Sunday, 13 February 2011

Banishing drudgery

By Aurora @ Island Dreaming

Many of the activities encompassed under the simple living banner - all that gardening, growing, decluttering, brewing, sewing, knitting, (natural) cleaning, community work, animal husbandry, holistic child rearing, cooking and fermenting - can look a little like hard work. I know that most of the people I come into contact with in my everyday life have absolutely no interest in pursuing any of these activities, let alone a number of them, to create a satisfying, sustainable, frugal lifestyle. Whilst I love most of these activities; I sometimes panic that the domestic sphere will be the sum of my life and I will not attain all of the other goals I have. If you are finding this life is becoming hard work, it might be time to reassess why you are here at this stage of your journey.

I have been taking the last few weeks to assess where I am going in life. In the midst of all the cutting back we have done to pay off debt, I sometimes feel my life slips into drudge territory. I have had to reconsider what my ultimate goals are. Some of the things I have realised are important and had to change in my own life are:
  • Clutter. With a blank slate (and work surfaces), it is much easier to see where you want to devote your time and energy. 
  • Make everyday activities as attractive as possible. In my case I hate washing up, but paring down my kitchen equipment to the barest minimum, throwing in some hand crocheted dishcloths and decanting my washing up liquid into a pretty glass bottle has made the job infinitely more tolerable.
  • Make room for beauty. I am in the process of decluttering our living space; and am realising just how much ugliness there is amongst our possessions. Obsessing over utility and thrift over all other considerations is a recipe for unhappiness; make sure that you take the time and effort to make your environment soothing and beautiful, whatever that means to you.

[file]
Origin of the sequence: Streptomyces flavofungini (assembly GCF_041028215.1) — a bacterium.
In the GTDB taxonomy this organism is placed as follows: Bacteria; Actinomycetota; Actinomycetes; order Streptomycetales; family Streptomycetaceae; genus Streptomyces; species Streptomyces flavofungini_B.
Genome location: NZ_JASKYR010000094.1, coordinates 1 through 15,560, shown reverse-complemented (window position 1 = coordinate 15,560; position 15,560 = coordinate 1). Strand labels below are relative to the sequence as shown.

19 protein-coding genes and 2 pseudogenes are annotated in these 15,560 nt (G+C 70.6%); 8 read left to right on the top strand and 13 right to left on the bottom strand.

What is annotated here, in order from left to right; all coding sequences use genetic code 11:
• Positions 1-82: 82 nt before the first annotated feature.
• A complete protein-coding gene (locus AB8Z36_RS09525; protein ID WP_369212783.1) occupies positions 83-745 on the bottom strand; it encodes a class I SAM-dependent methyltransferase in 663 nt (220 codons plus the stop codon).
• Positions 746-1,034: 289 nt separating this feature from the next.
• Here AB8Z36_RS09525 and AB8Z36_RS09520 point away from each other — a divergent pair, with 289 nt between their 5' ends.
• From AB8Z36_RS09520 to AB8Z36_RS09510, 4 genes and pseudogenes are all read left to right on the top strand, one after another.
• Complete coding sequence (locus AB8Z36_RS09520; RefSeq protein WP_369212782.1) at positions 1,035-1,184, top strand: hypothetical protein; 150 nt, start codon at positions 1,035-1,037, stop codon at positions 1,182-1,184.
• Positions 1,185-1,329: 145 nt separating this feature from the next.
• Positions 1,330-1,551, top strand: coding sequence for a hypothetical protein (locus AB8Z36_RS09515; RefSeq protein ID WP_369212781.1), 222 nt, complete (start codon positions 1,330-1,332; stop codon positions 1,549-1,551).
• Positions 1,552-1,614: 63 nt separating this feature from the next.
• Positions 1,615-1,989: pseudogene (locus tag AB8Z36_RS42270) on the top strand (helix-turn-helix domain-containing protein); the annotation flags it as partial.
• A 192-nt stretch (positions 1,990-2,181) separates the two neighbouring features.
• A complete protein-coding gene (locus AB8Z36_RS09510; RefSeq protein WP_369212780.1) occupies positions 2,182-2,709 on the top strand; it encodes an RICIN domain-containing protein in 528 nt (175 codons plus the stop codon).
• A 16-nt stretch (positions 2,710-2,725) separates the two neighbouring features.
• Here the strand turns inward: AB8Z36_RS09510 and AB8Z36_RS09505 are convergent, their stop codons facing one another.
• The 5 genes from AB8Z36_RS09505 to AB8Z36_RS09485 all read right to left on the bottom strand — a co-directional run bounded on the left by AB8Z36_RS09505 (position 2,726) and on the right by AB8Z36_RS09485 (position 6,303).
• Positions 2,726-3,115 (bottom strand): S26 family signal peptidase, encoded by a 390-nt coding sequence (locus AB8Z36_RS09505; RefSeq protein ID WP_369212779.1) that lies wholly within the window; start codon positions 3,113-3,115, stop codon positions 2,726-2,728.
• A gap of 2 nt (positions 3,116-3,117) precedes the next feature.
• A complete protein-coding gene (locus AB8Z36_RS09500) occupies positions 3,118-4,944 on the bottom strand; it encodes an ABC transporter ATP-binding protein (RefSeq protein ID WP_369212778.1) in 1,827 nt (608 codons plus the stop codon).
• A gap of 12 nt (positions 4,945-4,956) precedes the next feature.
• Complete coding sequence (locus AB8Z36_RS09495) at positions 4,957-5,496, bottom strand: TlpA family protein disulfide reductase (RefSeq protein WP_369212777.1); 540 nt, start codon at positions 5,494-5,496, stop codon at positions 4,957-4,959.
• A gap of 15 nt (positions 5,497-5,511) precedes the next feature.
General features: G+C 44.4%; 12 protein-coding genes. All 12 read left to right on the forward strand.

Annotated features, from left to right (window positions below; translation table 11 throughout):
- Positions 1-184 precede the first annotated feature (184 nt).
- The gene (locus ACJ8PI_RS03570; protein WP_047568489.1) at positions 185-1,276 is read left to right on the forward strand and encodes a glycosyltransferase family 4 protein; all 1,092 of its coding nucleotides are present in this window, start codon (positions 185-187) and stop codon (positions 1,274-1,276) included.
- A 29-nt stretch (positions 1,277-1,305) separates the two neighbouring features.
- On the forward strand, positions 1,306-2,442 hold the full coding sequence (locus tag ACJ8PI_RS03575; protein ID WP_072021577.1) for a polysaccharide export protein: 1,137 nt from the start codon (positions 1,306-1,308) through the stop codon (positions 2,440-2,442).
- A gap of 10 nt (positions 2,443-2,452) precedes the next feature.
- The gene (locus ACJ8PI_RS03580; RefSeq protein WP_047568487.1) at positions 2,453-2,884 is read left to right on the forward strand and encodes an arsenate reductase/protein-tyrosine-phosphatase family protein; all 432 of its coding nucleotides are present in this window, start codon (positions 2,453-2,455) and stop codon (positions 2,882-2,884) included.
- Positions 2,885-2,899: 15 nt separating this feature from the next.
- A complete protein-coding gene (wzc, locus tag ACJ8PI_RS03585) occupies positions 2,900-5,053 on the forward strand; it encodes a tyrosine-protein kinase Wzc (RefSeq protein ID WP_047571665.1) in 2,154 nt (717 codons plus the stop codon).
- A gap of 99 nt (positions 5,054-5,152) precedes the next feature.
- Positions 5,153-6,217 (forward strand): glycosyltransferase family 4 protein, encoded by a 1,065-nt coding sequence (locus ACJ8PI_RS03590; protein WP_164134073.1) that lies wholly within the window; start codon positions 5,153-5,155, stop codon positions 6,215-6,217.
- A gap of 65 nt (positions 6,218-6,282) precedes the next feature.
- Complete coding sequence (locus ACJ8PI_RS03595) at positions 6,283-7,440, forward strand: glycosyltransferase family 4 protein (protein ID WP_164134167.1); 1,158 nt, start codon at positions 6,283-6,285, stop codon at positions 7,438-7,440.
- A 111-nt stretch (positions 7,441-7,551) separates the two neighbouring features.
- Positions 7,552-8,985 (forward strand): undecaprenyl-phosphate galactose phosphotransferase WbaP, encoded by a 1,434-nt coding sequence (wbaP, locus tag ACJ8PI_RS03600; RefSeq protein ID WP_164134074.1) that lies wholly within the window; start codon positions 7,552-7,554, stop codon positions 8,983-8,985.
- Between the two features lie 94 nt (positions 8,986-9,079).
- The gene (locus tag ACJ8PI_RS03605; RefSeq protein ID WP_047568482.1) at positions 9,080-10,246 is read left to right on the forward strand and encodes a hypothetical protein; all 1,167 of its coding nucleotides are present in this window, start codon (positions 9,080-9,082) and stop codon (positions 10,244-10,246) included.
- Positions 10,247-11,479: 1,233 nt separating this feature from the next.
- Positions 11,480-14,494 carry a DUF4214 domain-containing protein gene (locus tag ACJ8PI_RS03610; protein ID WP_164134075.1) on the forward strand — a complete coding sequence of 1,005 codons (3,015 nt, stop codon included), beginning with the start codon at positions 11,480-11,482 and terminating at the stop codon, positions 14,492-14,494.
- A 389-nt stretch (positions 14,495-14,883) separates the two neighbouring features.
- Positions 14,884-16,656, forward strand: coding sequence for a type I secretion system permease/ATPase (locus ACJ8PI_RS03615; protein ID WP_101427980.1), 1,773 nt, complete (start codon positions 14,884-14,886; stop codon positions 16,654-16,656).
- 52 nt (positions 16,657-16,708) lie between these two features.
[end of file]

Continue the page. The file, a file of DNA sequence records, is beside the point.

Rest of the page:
• Make time to pursue goals outside of the domestic sphere. In my case learning French has been a goal for several years. I am now attempting to rearrange my life that I might have the time to do this. 
  • Cut expenditure sensibly. Do not cut your grocery budget, or entertainment budget back so far that you feel impoverished. Unless there is a very good reason too, do not hack your budget to the point that all of the sources of joy in your life are obliterated. 
  • Spend money when it needs to be spent. If something in your life is not working and there is no frugal solution, budget and spend the money.  Whether that be sturdy storage boxes, new tools or a new outfit - if it will improve the quality of your life and you have the money, spend it.
  • Reconnect with your original motivations. If your most passionate goal has been to pay of debt, then read and watch and connect with people also passionate about that subject. If sustainability is the dearest thing to your heart, connect with people who are living the greenest lives they can. Whatever fills you with enthusiasm, begin there.
Frugality, simplicity and ecology are not bywords for drudgery, miserliness or misery. They should instead embody creativity and resourcefulness, and unswerving focus on that which is truly important and good in your life and in the world. If you feel deprived, or stuck in a rut, take a step back. Where are you now? Where are you going? What can you do today to add a little more joy to your life? Arrange your life so that it embodies these qualities, brings you great joy and gives you a future to look forward to.


Oya's Daughter said...

This is a very difficult thing to remember; I haven't bothered to get new clothes for myself or done anything nice for myself in a good long while as I always knew there was something else I could be spending it on. So meanwhile threadbare rags (quite literally in some cases) were what I called "clothes"; no art on the walls ("who has the money to buy something pretty?!")and bedding that was falling apart had been mended time and time again.

When I got a windfall I actually considered hoarding it, but after considerable urging from fellow frugalites on the difference between "frugal" and "mean-ness" I bought myself a new sewing machine and sewed up a new outfit. I purchased the first new set of matching sheets/throws/duvet/pillowcases I've had in over five years, and I now buy one print of art I admire and adorn the walls of my house. More money than I've spent in yonks and I still have a bit of a qualm at doing it, right up to the point I put on my lovely velvet jacket, sleep in my deliciously decadent bed, and am inspired and captivated by the beauty of another artist's hand in my house.

Frugality isn't a sentence; it's a choice.